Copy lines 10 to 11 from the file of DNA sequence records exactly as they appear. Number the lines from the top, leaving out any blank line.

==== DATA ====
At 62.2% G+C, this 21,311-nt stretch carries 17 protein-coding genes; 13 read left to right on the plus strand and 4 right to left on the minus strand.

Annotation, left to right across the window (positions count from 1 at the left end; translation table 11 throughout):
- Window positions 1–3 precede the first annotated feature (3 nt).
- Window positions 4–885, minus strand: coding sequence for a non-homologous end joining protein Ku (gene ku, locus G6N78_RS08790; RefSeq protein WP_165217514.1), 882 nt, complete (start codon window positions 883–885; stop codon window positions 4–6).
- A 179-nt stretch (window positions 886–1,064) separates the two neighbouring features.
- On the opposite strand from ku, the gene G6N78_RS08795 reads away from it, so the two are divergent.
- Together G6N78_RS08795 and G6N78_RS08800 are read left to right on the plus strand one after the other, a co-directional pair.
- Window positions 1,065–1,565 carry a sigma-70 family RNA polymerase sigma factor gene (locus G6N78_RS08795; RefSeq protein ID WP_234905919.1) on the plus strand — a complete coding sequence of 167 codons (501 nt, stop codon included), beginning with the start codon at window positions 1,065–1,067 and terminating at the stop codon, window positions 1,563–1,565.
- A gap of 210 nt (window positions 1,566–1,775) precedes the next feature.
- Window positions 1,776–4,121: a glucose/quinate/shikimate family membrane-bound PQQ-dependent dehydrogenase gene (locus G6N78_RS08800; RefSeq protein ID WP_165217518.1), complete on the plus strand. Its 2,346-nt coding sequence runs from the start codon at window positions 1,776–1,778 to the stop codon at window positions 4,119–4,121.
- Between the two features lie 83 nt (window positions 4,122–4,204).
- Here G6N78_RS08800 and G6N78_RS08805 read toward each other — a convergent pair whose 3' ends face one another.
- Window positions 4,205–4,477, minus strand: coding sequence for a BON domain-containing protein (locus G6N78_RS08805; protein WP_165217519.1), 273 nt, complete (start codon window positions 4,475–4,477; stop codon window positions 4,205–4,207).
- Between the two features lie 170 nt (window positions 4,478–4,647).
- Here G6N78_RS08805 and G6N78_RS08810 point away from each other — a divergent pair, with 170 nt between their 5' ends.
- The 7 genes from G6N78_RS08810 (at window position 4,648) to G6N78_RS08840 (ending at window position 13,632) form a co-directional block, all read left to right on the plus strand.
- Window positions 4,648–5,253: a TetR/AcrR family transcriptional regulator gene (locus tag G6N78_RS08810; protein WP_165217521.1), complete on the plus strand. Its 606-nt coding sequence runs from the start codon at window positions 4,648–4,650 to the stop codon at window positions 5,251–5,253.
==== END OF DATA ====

- Window positions 1,776–4,121: a glucose/quinate/shikimate family membrane-bound PQQ-dependent dehydrogenase gene (locus G6N78_RS08800; RefSeq protein ID WP_165217518.1), complete on the plus strand. Its 2,346-nt coding sequence runs from the start codon at window positions 1,776–1,778 to the stop codon at window positions 4,119–4,121.
- Between the two features lie 83 nt (window positions 4,122–4,204).